A fourth stakeholders’ information workshop was conducted and ended successfully for SOEs and Statutory Bodies on Parliamentary Committees at the National Parliament Paul Tovua Complex on Friday the 12th of July 2014.

The Committee Secretariat Department at the National Parliament has again organized this one day workshop for stakeholders with the aim to inform our State Own Enterprises (SOEs) on the roles of Parliamentary Committees and how they can assist in Parliamentary oversight roles.

Two of these similar workshops were held in 2013 for the Civil Society Groups and Public Servants, another one in early July this year for the Permanent Secretaries and senior government officials and the recent one was for all SOEs and statutory bodies.
The workshop was presented through power point by responsible Committee Secretariat staff Director Marson Lilopeza, Jefferson Halu, Wilson Orisi and Salome Pilumate who covered specific areas where Committees can build assenting networking and support with its stakeholders.

Main areas covered during the workshop included:

•Roles and functions of Parliament

•Roles and the functions of the Parliamentary Committees, what they are and their role in the Parliamentary democracy

•Learning how to participate in the Parliamentary Inquiry, giving evidence before the Committee and how to make submission to Parliament

•Information sharing between SOEs, statutory bodies and the Committee Secretariat

This workshop which is aimed at building affirmative networking and support with its stakeholders was described as an eye opening for most participants.
Those who attended commended the workshop stating it was a great learning opportunity. Some of the participants realized that they have been taking Parliamentary proceedings for granted.

Guest Speakers at the workshop were the former Chairman of Bills and Legislation Committee, Mr. Manasseh Sogavare and former Chairman of the Public Accounts Committee, Mr. Douglas Ete .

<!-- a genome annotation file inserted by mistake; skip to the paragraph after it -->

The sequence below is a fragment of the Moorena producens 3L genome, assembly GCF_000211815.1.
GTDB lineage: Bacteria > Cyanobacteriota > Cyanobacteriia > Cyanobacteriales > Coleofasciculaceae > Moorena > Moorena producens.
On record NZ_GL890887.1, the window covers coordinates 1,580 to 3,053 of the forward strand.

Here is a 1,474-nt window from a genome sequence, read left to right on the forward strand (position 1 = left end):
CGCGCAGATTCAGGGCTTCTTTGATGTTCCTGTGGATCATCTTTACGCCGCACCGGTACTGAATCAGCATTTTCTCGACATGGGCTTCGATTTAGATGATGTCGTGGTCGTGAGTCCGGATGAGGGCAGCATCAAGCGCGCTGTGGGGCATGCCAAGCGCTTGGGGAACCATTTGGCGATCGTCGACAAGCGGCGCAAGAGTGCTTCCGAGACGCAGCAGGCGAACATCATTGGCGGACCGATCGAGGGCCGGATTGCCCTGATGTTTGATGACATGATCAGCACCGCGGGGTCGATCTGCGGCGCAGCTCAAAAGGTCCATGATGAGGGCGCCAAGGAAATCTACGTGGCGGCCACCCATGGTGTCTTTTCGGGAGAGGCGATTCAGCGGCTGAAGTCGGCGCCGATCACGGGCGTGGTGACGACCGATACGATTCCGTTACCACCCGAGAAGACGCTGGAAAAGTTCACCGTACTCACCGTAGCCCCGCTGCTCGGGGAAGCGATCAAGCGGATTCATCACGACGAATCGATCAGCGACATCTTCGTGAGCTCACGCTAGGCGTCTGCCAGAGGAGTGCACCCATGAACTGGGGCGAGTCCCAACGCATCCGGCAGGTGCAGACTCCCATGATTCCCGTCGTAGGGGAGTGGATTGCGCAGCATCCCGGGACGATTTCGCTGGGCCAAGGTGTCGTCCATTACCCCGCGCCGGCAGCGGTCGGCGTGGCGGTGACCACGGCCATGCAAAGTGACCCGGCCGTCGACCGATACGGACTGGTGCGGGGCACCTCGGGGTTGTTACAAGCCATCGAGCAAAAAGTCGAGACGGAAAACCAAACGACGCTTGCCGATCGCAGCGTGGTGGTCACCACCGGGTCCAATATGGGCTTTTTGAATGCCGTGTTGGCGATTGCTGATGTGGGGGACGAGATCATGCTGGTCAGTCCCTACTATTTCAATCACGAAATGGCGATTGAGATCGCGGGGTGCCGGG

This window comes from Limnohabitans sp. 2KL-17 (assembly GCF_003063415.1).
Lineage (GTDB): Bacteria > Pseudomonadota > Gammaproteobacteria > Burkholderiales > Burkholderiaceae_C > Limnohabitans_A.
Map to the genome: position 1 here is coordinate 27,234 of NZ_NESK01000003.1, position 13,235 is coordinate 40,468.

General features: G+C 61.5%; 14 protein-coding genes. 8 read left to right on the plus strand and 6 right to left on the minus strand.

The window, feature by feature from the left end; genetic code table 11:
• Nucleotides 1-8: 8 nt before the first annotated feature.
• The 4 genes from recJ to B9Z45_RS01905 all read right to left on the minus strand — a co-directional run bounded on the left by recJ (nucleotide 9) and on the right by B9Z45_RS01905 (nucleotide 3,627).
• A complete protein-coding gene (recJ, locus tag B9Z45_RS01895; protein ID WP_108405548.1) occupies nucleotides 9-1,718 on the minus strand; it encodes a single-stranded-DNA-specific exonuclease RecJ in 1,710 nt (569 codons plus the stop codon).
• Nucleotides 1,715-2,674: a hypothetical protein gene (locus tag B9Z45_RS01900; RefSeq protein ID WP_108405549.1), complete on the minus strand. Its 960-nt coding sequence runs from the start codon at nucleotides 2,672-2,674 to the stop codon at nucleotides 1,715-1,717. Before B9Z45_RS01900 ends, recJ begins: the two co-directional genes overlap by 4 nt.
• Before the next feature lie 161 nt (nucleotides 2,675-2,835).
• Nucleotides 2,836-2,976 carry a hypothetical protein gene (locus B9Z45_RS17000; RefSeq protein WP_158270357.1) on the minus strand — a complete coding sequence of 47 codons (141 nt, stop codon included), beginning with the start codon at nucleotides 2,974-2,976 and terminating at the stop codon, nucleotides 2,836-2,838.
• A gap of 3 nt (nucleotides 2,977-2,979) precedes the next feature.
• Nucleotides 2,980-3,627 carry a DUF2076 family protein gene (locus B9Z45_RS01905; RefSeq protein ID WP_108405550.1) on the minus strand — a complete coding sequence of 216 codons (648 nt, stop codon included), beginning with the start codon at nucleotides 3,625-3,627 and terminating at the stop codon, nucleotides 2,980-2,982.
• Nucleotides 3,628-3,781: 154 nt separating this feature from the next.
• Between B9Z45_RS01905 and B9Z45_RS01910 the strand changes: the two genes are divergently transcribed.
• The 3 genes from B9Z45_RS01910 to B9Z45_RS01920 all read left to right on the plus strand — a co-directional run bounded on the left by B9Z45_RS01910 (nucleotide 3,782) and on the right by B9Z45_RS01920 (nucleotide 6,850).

Both former Chairpersons explained in great detail the work of the committees and the importance of building affirmative networking and reporting with stakeholders.
All information workshops were fully supported by the UNDP Parliamentary Strengthening Project.


The 9th Parliament was officially dissolved on Monday the 8th of September 2014.

On that day, the Speaker of the National Parliament, Sir Allan Kemakeza hosted a farewell dinner at the Monarch Bar and Grill at the Iron Bottom Sound Hotel to thank and farewell the outgoing Members of Parliament (MPs).
Sir Allan in his closing remarks acknowledged the support of his colleague the Deputy Speaker of Parliament and outgoing Member of Parliament for North New Georgia, Hon. Job Dudley Tausinga for giving a commendable service to the house.

He also thanked the Office of the Sergeant at Arms for upholding the traditions and propriety of the Chamber. Sir Allan then thanked all Parliamentary staff for their professionalism under the guidance and leadership of the Clerk.

“Parliament could not function without the tireless effort and work of all Parliamentary staff whose professionalism is a credit to the Leadership of the Clerk to Parliament and her vibrant team.”

The Speaker of Parliament also offered his special thank you to the outgoing Prime Minister Hon. Gordon Darcy Lilo and the outgoing ministers of the Crown and backbenchers for their driving policy and legislative implementation for the country and the life of the 9th Parliament.

Likewise he thanked the Leader of Opposition and members of the Opposition bench for their watchdog roles to the Government as well as the Independent Leader and team for their valuable discussions and debates.

Outgoing Deputy Prime Minister Hon Manasseh Maelanga who spoke on behalf of the former Government MPs took the time to thank the Speaker and staff of the Parliament for a job well done.

Hon. Maelanga also asked the Speaker and the Parliamentary Staff to forgive the outgoing leaders if their actions have offended Parliament.

The Leader of the Independent Group and former MP for West AreAre Hon. John Maneniaru also articulated the same sentiments.